Microsoft Keeps Performing Very Well – But Don’t Get Fooled – Seeking Alpha
Microsoft (MSFT) continues to exceed expectations, but its big earnings beat was not only based on strong execution, but also on an unexpected tax item. The outlook for the company and its shareholder returns make Microsoft’s shares pretty attractive nevertheless.
Microsoft’s fourth quarter results, which the company reported on Thursday evening, started with a big beat on the bottom line:
Let’s take a closer look at those results:
In Microsoft’s case, there is a good reason for that adjustment though: The company’s Windows 10 revenues are, under GAAP, not recognized at the time the license is sold, but ratable as the license is used. Since it is a sure thing that Microsoft will earn those revenues (in the accounting sense of the word) in the near future, it makes sense to include those revenues in Microsoft’s results. The company will adopt a new revenue standard starting this quarter, which will lead to those revenues being recognized at the time of billing; thus, those adjustments likely won’t be needed in the future any longer.
In the image above, we also see that Microsoft’s fourth quarter net earnings were higher than its operating earnings, both on a GAAP basis as well as on an adjusted basis: This is partially due to the impact of Microsoft’s high cash holdings, which generate some return, but the most relevant factor here are the taxes the company has to pay:
We see that Microsoft paid no income taxes during the most recent quarter, the actually hot almost $1 billion back on a net basis – this lifted the company’s net income substantially, which was the reason for Microsoft’s very big earnings beat – the company earned about 30% more than expected in the most recent quarter.
When we adjust Microsoft’s net income with a tax rate of 15% (Microsoft’s effective tax rate over the last year), we get to GAAP net earnings of $4.7 billion, which is equal to $0.60 per share.
Since we already recognized that the adjustments Microsoft makes make sense, we can also calculate what Microsoft’s non-GAAP earnings would have looked like with a 15% tax rate: The result is still pretty good; the company would have earned $0.76 per share if the tax rate would have been fifteen percent. Since analysts forecasted $0.71 in non-GAAP earnings per share, Microsoft would have handily beaten estimates even without a big tax benefit.
Microsoft is not only attractive due to its strong growth and high profitability, but also due to its big cash hoard and strong cash generation: During the most recent quarter, the company produced operating cash flows of $11 billion, which lead to a quarterly free cash flow of $8.7 billion (after subtracting $2.3 billion in capex).
With huge cash flows like that, Microsoft can easily finance an attractive dividend and substantial buybacks at the same time:
Microsoft has been buying back shares for billions of dollars each year for a while now, but has slowed down its pace a bit over the last quarters. During the most recent quarter, Microsoft only spent $1.7 billion on buybacks, which could be based on either of two things:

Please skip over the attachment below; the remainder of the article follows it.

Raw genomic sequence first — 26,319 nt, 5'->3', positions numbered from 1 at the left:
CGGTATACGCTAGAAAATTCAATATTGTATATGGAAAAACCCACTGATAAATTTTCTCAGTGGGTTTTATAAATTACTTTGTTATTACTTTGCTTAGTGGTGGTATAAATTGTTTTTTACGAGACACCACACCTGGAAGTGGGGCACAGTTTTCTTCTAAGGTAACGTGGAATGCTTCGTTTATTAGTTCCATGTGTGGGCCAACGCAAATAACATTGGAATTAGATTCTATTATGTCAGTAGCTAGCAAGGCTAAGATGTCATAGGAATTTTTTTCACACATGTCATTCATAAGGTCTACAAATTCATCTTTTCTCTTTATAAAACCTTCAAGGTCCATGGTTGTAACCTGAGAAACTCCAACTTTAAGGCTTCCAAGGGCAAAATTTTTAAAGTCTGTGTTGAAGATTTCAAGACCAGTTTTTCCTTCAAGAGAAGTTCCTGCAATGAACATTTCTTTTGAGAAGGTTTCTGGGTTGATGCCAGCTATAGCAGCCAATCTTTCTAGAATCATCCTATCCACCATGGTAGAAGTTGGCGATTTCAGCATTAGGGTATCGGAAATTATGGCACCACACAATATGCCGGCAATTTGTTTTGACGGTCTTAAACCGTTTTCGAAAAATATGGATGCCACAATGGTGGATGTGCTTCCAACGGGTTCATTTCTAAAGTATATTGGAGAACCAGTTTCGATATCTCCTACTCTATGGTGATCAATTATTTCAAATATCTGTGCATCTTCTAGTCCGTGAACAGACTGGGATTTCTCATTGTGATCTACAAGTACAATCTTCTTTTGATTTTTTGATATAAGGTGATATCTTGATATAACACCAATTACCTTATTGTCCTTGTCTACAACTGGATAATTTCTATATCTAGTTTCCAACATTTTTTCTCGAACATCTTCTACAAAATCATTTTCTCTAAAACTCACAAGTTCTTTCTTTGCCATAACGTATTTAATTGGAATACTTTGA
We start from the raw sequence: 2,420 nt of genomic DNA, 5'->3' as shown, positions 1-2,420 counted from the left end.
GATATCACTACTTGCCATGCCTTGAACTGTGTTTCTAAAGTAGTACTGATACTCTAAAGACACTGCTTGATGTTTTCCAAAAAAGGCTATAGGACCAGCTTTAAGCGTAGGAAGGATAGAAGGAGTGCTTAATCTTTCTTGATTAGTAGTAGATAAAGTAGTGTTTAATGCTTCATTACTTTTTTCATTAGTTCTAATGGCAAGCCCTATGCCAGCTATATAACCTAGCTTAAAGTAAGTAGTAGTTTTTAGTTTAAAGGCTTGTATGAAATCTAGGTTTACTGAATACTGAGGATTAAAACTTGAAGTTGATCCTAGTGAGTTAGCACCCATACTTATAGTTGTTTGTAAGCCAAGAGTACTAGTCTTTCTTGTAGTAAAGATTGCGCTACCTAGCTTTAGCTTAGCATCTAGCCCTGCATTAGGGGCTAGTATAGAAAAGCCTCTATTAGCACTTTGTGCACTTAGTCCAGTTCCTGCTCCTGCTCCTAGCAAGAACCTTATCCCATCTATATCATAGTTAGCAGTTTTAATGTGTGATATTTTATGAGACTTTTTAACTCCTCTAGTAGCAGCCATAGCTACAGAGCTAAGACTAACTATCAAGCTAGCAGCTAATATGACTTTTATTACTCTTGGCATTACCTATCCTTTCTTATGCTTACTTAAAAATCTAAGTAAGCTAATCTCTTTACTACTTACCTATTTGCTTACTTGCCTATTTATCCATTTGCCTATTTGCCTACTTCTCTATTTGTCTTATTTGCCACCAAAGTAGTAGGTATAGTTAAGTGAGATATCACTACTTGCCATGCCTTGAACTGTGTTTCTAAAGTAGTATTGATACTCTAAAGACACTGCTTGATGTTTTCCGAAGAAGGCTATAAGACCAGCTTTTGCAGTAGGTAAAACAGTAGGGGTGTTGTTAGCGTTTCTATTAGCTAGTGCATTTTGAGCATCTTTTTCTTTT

- The company’s shares have performed very well over the last years, and maybe the company’s management sees them as somewhat less attractive than in the past, thus spends less on buybacks.
- The company waits for a tax holiday so it can repatriate its cash hoard to finance buybacks, and until this happens, the company only uses the cash that is available in the US for shareholder returns.
Due to the stock buyback pace having slowed down somewhat, its impact is smaller than it was a couple of years ago, but the company’s share count keeps shrinking at a substantial pace, which allows for additional EPS growth.
When we look at Microsoft’s business, we see that Azure, its main cloud product, once again was a very strong performer: Revenues increased by a whopping 97%, far outpacing the cloud growth rates at peers such as Amazon (AMZN) or IBM (IBM). LinkedIn contributed $1.1 billion to Microsoft’s revenues, about 4.5% of the total – when we look at the price Microsoft paid for LinkedIn ($26 billion) versus the company’s market cap ($565 billion), we get almost exactly the same ratio. It thus looks like Microsoft neither overpaid nor underpaid for its acquisition of LinkedIn.
Phone sales continue to drop, which is not a negative, as Microsoft’s focus on software and services allows for higher margins with less capital commitment: Earnings growth outpaces revenue growth, and at the same time, capex requirements drop, which allows for even better cash flows for the company (and ultimately, its owners).
At 20.5 times free cash flows, and 19.6 times forward earnings, Microsoft is not trading at a cheap valuation, but the company’s shares are not overly expensive either: This looks like a fair to attractive valuation for a high class company that keeps growing, has a big moat, attractive shareholder returns and probably the best balance sheet in the world.
Microsoft’s latest quarter was another success; the company’s cloud and mobile focus is paying off in a big way. We nevertheless should look at the fact that the big earnings beat was a product of a one-time tax item, adjusted for that, the earnings numbers still look pretty good, but less outstanding.
With strong growth, strong margins, high shareholder returns and a valuation that is not too high, Microsoft still looks attractive, I believe.
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